Hereditary hemorrhagic telangiectasia

Other Names:
Osler-Weber-Rendu syndrome
Hereditary Hemorrhagic Telangiectasia (HHT), also known as Osler-Weber-Rendu Syndrome, is a rare genetic disorder that affects blood vessels and creates symptoms of bleeding and haemorrhage. HHT is often misdiagnosed because it masquerades as many disorders. Most people with HHT, by the time they are in their 30's, will have telangiectases, which are red spots, often found on the lips, tongue, fingers, or toes. These telangiectases may bleed occasionally. About 90% of people who have HHT will have nosebleeds. These may be frequent enough to require transfusions. About a third of people with HHT will have gastrointestinal bleeding, which can also require frequent transfusions. Perhaps a quarter of people with HHT have pulmonary arteriovenous malformations (PAVMs) which can lead to serious complications such as stroke and brain abscess or shortness of breath. About 20% of people with HHT have cerebral arteriovenous malformations (CAVMs) which can cause haemorrhagic stroke. Other less common manifestations of HHT can include arteriovenous malformations in the liver or spinal cord.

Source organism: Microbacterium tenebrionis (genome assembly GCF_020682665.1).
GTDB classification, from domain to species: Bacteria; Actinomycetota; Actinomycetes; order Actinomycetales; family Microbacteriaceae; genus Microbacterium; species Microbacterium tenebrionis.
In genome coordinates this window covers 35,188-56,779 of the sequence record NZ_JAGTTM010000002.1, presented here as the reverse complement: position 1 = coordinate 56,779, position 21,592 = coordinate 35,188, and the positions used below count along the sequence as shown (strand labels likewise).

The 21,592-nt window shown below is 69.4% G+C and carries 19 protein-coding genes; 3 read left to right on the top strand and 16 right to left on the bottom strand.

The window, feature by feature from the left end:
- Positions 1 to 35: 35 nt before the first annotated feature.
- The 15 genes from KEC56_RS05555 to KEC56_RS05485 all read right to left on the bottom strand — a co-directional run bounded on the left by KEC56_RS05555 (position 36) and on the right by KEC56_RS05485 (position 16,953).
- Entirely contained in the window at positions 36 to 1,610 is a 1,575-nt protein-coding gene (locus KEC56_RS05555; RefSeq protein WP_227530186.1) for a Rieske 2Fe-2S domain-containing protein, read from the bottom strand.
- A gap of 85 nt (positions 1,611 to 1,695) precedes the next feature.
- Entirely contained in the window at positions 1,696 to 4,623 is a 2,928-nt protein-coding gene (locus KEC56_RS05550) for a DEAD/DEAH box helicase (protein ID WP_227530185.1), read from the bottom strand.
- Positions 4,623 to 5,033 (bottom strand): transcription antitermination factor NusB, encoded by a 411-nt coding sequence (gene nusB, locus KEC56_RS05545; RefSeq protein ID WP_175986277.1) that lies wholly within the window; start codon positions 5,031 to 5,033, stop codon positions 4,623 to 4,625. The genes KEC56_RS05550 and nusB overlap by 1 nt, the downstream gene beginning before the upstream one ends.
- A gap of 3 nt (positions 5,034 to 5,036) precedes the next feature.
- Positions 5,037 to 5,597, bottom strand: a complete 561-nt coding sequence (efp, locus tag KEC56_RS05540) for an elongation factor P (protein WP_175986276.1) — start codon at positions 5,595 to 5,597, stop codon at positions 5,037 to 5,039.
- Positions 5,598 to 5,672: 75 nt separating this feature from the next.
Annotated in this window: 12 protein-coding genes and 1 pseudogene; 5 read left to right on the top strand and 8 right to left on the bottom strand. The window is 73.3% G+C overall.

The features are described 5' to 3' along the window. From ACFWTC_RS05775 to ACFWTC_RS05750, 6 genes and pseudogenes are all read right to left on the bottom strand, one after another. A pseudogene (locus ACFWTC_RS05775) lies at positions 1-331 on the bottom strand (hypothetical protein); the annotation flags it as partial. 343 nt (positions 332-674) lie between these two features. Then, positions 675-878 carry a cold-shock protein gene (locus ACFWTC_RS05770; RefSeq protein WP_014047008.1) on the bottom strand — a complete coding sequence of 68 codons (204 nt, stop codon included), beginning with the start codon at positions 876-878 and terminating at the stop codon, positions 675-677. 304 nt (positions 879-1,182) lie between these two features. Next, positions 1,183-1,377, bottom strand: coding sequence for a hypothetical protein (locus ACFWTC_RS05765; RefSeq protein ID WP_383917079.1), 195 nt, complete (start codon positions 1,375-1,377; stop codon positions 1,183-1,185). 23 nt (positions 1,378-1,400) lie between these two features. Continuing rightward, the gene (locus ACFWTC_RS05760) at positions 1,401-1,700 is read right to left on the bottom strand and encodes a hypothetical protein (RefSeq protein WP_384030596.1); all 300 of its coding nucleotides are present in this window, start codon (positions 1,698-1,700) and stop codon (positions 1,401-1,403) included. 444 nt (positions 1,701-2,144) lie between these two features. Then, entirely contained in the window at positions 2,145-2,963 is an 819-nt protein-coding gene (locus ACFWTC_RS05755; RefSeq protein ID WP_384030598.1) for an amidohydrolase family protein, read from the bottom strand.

Broader Problems:
Hereditary diseases
Problem Type:
G: Very specific problems
Date of last update
04.10.2020 – 22:48 CEST